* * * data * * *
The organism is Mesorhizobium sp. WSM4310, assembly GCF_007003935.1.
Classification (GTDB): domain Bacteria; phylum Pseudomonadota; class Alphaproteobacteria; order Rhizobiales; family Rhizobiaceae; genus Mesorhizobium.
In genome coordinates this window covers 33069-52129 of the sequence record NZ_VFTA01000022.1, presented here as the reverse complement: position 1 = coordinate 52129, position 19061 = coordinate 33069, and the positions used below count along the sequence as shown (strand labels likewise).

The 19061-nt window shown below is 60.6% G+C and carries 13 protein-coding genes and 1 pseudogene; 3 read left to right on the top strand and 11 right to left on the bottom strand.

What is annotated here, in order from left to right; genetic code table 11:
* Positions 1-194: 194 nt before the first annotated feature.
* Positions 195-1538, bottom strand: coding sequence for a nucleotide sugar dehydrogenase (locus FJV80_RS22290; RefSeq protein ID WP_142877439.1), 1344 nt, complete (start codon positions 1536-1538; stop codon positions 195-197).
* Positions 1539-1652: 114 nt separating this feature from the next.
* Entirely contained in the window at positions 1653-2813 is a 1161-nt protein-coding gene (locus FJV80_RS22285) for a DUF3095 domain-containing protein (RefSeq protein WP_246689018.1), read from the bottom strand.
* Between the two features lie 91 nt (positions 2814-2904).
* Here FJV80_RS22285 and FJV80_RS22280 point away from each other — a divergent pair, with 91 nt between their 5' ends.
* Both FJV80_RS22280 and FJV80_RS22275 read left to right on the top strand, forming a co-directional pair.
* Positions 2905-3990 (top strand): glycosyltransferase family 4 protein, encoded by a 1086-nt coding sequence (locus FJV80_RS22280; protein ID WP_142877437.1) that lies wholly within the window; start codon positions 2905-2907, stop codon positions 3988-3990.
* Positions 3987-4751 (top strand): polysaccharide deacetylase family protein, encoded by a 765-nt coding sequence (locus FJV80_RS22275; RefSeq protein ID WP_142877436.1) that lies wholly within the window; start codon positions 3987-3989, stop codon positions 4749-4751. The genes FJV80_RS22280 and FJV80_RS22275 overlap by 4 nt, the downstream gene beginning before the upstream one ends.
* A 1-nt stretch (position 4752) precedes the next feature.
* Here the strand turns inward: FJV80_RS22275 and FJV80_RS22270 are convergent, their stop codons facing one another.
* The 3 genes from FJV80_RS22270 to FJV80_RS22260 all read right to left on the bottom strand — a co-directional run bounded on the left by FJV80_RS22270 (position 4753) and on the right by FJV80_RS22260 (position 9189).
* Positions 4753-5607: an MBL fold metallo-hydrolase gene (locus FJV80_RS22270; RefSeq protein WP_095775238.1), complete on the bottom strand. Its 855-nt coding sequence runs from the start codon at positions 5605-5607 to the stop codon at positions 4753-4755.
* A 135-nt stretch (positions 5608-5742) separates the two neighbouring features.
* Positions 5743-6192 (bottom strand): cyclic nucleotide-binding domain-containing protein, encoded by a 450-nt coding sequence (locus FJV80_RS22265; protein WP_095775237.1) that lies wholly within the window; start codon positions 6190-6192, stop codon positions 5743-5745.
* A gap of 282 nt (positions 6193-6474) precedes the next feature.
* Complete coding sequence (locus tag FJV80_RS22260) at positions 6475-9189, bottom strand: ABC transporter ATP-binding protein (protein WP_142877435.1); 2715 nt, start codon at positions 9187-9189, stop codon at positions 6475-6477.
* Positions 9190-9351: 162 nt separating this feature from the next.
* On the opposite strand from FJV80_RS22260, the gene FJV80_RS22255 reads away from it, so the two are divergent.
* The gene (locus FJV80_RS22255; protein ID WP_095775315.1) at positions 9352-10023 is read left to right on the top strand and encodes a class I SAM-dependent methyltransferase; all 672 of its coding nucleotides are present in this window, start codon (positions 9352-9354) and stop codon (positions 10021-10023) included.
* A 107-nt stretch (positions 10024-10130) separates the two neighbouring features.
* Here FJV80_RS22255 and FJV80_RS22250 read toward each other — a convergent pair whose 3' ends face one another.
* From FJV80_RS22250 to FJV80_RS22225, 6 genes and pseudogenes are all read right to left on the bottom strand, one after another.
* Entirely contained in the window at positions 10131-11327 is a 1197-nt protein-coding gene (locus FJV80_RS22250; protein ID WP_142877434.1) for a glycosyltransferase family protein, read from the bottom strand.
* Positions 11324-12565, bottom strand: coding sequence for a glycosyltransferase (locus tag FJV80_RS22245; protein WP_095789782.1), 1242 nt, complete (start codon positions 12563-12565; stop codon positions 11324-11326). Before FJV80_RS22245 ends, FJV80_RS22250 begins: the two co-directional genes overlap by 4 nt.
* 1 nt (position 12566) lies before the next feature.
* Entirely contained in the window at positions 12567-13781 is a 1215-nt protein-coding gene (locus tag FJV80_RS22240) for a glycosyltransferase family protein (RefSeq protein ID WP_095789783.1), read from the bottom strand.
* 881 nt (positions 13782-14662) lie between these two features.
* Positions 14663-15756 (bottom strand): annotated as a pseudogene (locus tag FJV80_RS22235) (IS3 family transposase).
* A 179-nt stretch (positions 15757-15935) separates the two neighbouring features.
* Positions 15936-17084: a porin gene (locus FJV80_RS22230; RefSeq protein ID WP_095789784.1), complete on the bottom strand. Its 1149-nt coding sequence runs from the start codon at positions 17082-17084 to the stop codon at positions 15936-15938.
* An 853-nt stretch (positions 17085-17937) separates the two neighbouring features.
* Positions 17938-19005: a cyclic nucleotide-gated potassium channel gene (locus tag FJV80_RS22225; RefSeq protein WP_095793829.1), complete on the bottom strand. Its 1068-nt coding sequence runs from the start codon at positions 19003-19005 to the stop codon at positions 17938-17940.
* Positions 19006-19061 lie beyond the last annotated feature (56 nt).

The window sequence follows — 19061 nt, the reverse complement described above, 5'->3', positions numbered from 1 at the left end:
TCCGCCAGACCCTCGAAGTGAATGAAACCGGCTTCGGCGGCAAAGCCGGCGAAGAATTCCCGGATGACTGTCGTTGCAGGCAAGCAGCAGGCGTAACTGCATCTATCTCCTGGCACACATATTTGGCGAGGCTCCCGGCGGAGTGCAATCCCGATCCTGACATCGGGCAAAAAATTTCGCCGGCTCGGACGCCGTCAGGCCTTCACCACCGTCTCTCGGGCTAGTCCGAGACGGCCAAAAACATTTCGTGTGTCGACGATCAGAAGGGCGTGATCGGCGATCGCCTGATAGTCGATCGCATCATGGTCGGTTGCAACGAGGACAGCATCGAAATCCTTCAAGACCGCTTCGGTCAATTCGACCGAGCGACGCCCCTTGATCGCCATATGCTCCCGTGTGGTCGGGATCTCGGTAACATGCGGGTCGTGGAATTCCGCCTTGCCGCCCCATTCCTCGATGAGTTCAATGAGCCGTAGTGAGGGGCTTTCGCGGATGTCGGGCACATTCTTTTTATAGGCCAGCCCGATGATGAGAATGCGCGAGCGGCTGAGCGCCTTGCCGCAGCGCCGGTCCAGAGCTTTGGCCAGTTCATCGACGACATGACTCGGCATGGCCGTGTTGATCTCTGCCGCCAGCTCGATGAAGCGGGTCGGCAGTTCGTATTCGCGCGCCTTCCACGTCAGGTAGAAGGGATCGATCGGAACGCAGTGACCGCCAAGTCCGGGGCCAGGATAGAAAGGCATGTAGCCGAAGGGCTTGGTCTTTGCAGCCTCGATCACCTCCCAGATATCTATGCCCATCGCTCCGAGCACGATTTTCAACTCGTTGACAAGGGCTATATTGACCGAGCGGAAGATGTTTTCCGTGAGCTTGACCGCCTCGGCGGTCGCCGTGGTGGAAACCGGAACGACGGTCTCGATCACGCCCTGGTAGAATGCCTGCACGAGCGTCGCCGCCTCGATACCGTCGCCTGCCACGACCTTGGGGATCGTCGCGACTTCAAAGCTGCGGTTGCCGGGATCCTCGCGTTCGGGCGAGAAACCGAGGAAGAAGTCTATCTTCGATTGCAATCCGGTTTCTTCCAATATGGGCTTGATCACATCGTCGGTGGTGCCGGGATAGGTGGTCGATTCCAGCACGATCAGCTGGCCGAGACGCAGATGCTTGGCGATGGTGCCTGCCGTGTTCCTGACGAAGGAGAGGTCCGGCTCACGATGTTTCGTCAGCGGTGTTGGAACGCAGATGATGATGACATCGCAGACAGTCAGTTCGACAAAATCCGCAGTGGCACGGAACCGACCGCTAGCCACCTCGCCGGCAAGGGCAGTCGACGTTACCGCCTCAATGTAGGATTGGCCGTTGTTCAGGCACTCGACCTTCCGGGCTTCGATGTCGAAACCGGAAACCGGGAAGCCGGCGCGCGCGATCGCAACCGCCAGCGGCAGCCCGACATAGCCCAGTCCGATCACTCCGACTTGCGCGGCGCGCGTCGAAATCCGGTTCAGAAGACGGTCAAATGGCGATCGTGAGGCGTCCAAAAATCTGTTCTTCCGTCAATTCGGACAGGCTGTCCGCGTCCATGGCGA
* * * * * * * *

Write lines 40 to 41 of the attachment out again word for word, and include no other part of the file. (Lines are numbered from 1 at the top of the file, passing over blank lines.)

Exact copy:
The window sequence follows — 19061 nt, the reverse complement described above, 5'->3', positions numbered from 1 at the left end:
TCCGCCAGACCCTCGAAGTGAATGAAACCGGCTTCGGCGGCAAAGCCGGCGAAGAATTCCCGGATGACTGTCGTTGCAGGCAAGCAGCAGGCGTAACTGCATCTATCTCCTGGCACACATATTTGGCGAGGCTCCCGGCGGAGTGCAATCCCGATCCTGACATCGGGCAAAAAATTTCGCCGGCTCGGACGCCGTCAGGCCTTCACCACCGTCTCTCGGGCTAGTCCGAGACGGCCAAAAACATTTCGTGTGTCGACGATCAGAAGGGCGTGATCGGCGATCGCCTGATAGTCGATCGCATCATGGTCGGTTGCAACGAGGACAGCATCGAAATCCTTCAAGACCGCTTCGGTCAATTCGACCGAGCGACGCCCCTTGATCGCCATATGCTCCCGTGTGGTCGGGATCTCGGTAACATGCGGGTCGTGGAATTCCGCCTTGCCGCCCCATTCCTCGATGAGTTCAATGAGCCGTAGTGAGGGGCTTTCGCGGATGTCGGGCACATTCTTTTTATAGGCCAGCCCGATGATGAGAATGCGCGAGCGGCTGAGCGCCTTGCCGCAGCGCCGGTCCAGAGCTTTGGCCAGTTCATCGACGACATGACTCGGCATGGCCGTGTTGATCTCTGCCGCCAGCTCGATGAAGCGGGTCGGCAGTTCGTATTCGCGCGCCTTCCACGTCAGGTAGAAGGGATCGATCGGAACGCAGTGACCGCCAAGTCCGGGGCCAGGATAGAAAGGCATGTAGCCGAAGGGCTTGGTCTTTGCAGCCTCGATCACCTCCCAGATATCTATGCCCATCGCTCCGAGCACGATTTTCAACTCGTTGACAAGGGCTATATTGACCGAGCGGAAGATGTTTTCCGTGAGCTTGACCGCCTCGGCGGTCGCCGTGGTGGAAACCGGAACGACGGTCTCGATCACGCCCTGGTAGAATGCCTGCACGAGCGTCGCCGCCTCGATACCGTCGCCTGCCACGACCTTGGGGATCGTCGCGACTTCAAAGCTGCGGTTGCCGGGATCCTCGCGTTCGGGCGAGAAACCGAGGAAGAAGTCTATCTTCGATTGCAATCCGGTTTCTTCCAATATGGGCTTGATCACATCGTCGGTGGTGCCGGGATAGGTGGTCGATTCCAGCACGATCAGCTGGCCGAGACGCAGATGCTTGGCGATGGTGCCTGCCGTGTTCCTGACGAAGGAGAGGTCCGGCTCACGATGTTTCGTCAGCGGTGTTGGAACGCAGATGATGATGACATCGCAGACAGTCAGTTCGACAAAATCCGCAGTGGCACGGAACCGACCGCTAGCCACCTCGCCGGCAAGGGCAGTCGACGTTACCGCCTCAATGTAGGATTGGCCGTTGTTCAGGCACTCGACCTTCCGGGCTTCGATGTCGAAACCGGAAACCGGGAAGCCGGCGCGCGCGATCGCAACCGCCAGCGGCAGCCCGACATAGCCCAGTCCGATCACTCCGACTTGCGCGGCGCGCGTCGAAATCCGGTTCAGAAGACGGTCAAATGGCGATCGTGAGGCGTCCAAAAATCTGTTCTTCCGTCAATTCGGACAGGCTGTCCGCGTCCATGGCGA